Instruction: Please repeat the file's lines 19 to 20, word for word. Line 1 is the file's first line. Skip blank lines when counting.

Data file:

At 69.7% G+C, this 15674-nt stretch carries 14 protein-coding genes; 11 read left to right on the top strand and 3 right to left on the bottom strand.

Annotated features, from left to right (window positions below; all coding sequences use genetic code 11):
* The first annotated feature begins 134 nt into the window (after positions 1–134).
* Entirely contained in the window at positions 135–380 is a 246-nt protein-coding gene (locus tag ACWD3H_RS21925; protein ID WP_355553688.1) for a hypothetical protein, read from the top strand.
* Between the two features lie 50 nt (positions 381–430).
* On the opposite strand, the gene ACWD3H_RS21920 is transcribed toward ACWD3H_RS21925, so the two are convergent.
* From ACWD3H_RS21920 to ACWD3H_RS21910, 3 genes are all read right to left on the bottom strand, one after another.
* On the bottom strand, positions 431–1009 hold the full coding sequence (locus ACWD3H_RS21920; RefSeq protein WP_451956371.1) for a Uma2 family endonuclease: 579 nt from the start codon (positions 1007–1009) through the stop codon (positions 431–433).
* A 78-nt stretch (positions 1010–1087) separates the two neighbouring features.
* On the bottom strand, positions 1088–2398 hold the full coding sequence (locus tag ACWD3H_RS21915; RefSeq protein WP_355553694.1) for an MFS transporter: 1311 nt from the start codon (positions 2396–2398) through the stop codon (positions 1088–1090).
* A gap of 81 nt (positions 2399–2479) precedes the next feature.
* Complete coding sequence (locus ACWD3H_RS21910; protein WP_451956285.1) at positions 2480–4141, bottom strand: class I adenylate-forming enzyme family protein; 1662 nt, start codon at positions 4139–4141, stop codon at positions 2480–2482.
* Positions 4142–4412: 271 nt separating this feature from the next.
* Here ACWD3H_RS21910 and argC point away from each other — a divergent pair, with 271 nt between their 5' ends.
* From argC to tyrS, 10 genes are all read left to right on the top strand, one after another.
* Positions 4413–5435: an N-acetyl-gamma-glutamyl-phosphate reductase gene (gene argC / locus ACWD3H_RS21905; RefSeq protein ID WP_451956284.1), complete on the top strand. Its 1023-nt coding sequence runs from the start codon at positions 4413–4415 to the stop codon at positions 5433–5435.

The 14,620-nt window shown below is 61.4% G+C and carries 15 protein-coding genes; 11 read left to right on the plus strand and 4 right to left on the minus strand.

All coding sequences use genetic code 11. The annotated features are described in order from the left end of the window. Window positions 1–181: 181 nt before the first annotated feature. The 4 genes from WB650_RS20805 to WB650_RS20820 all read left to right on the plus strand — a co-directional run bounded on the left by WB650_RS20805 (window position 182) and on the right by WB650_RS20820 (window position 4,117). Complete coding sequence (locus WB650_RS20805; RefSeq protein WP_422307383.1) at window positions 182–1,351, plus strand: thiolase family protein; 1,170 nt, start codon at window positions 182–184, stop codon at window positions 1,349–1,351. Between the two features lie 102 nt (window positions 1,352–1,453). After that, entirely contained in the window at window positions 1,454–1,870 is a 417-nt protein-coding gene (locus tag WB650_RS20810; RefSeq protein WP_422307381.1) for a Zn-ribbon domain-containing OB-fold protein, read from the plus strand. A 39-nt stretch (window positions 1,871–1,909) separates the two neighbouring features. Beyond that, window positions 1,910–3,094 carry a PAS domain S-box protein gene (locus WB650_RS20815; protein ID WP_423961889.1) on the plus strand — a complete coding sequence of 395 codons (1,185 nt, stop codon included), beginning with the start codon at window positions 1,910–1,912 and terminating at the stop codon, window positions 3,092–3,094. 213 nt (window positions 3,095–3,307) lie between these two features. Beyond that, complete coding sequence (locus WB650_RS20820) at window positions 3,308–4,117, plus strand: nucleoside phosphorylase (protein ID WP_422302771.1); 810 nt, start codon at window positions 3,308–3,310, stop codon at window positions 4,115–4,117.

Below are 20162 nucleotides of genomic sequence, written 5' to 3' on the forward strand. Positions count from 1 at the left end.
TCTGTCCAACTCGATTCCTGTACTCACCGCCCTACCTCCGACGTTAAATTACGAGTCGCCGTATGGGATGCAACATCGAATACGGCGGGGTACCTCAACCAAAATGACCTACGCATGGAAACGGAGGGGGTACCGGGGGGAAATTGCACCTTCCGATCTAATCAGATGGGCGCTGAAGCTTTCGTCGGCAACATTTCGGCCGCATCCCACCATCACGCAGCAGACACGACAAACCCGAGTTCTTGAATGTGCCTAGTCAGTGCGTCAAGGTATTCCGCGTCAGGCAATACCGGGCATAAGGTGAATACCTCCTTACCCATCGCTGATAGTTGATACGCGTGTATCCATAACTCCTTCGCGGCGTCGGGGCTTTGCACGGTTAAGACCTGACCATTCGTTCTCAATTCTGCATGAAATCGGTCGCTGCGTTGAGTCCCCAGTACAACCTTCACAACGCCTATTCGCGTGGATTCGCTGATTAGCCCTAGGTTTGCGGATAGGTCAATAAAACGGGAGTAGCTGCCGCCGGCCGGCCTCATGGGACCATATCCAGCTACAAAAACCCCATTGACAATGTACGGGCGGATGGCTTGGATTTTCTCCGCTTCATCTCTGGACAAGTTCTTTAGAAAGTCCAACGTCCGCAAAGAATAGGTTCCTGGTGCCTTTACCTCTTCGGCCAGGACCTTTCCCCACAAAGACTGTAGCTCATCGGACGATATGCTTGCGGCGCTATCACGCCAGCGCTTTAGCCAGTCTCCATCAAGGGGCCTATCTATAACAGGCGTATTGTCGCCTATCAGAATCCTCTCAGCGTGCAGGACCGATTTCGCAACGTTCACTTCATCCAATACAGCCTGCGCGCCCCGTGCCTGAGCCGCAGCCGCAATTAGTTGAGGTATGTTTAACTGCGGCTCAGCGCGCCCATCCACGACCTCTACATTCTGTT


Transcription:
Below are 20162 nucleotides of genomic sequence, written 5' to 3' on the forward strand. Positions count from 1 at the left end.
TCTGTCCAACTCGATTCCTGTACTCACCGCCCTACCTCCGACGTTAAATTACGAGTCGCCGTATGGGATGCAACATCGAATACGGCGGGGTACCTCAACCAAAATGACCTACGCATGGAAACGGAGGGGGTACCGGGGGGAAATTGCACCTTCCGATCTAATCAGATGGGCGCTGAAGCTTTCGTCGGCAACATTTCGGCCGCATCCCACCATCACGCAGCAGACACGACAAACCCGAGTTCTTGAATGTGCCTAGTCAGTGCGTCAAGGTATTCCGCGTCAGGCAATACCGGGCATAAGGTGAATACCTCCTTACCCATCGCTGATAGTTGATACGCGTGTATCCATAACTCCTTCGCGGCGTCGGGGCTTTGCACGGTTAAGACCTGACCATTCGTTCTCAATTCTGCATGAAATCGGTCGCTGCGTTGAGTCCCCAGTACAACCTTCACAACGCCTATTCGCGTGGATTCGCTGATTAGCCCTAGGTTTGCGGATAGGTCAATAAAACGGGAGTAGCTGCCGCCGGCCGGCCTCATGGGACCATATCCAGCTACAAAAACCCCATTGACAATGTACGGGCGGATGGCTTGGATTTTCTCCGCTTCATCTCTGGACAAGTTCTTTAGAAAGTCCAACGTCCGCAAAGAATAGGTTCCTGGTGCCTTTACCTCTTCGGCCAGGACCTTTCCCCACAAAGACTGTAGCTCATCGGACGATATGCTTGCGGCGCTATCACGCCAGCGCTTTAGCCAGTCTCCATCAAGGGGCCTATCTATAACAGGCGTATTGTCGCCTATCAGAATCCTCTCAGCGTGCAGGACCGATTTCGCAACGTTCACTTCATCCAATACAGCCTGCGCGCCCCGTGCCTGAGCCGCAGCCGCAATTAGTTGAGGTATGTTTAACTGCGGCTCAGCGCGCCCATCCACGACCTCTACATTCTGTT